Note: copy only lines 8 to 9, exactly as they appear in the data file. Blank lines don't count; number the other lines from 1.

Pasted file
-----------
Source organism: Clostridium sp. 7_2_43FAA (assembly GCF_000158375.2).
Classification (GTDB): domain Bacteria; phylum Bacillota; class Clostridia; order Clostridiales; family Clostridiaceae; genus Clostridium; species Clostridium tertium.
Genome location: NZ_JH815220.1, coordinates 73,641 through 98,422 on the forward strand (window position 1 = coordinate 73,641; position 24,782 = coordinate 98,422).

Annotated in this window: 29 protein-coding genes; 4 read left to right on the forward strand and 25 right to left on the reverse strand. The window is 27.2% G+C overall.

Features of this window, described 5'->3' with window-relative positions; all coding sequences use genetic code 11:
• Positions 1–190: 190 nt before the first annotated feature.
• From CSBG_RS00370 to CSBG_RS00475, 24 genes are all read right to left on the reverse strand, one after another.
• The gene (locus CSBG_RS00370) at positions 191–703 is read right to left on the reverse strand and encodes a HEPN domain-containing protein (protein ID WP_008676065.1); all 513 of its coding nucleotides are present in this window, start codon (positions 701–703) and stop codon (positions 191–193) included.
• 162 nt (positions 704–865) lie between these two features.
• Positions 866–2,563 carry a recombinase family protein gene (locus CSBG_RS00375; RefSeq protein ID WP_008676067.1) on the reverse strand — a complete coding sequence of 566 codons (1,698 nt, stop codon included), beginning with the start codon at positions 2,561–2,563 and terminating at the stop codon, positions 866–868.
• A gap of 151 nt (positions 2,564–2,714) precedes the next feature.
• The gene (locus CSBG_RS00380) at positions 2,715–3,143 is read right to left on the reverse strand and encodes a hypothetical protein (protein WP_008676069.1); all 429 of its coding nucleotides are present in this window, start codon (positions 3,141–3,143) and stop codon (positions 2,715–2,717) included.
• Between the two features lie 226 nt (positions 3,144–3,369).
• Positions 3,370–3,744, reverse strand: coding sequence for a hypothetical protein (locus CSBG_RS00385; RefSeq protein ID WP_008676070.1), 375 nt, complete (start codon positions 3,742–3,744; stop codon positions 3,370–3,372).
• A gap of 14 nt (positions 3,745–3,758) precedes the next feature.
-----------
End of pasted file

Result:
• The gene (locus CSBG_RS00370) at positions 191–703 is read right to left on the reverse strand and encodes a HEPN domain-containing protein (protein ID WP_008676065.1); all 513 of its coding nucleotides are present in this window, start codon (positions 701–703) and stop codon (positions 191–193) included.
• 162 nt (positions 704–865) lie between these two features.